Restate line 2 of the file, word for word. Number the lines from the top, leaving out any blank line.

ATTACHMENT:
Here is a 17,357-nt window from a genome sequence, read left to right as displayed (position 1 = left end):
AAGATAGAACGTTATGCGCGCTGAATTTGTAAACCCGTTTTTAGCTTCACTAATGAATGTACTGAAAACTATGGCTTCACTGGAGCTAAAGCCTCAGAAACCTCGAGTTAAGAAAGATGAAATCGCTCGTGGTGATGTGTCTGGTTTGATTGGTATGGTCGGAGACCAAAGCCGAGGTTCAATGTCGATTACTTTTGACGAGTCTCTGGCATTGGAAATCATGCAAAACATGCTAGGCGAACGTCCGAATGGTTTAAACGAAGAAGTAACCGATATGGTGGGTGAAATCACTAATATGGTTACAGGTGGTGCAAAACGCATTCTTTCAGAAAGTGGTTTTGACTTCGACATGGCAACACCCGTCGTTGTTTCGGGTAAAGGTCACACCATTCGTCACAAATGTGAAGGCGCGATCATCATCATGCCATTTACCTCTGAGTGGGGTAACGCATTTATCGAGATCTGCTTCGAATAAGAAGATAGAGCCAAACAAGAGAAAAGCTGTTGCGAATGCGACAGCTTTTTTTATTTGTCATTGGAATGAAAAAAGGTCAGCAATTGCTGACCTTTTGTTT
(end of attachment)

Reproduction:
AAGATAGAACGTTATGCGCGCTGAATTTGTAAACCCGTTTTTAGCTTCACTAATGAATGTACTGAAAACTATGGCTTCACTGGAGCTAAAGCCTCAGAAACCTCGAGTTAAGAAAGATGAAATCGCTCGTGGTGATGTGTCTGGTTTGATTGGTATGGTCGGAGACCAAAGCCGAGGTTCAATGTCGATTACTTTTGACGAGTCTCTGGCATTGGAAATCATGCAAAACATGCTAGGCGAACGTCCGAATGGTTTAAACGAAGAAGTAACCGATATGGTGGGTGAAATCACTAATATGGTTACAGGTGGTGCAAAACGCATTCTTTCAGAAAGTGGTTTTGACTTCGACATGGCAACACCCGTCGTTGTTTCGGGTAAAGGTCACACCATTCGTCACAAATGTGAAGGCGCGATCATCATCATGCCATTTACCTCTGAGTGGGGTAACGCATTTATCGAGATCTGCTTCGAATAAGAAGATAGAGCCAAACAAGAGAAAAGCTGTTGCGAATGCGACAGCTTTTTTTATTTGTCATTGGAATGAAAAAAGGTCAGCAATTGCTGACCTTTTGTTT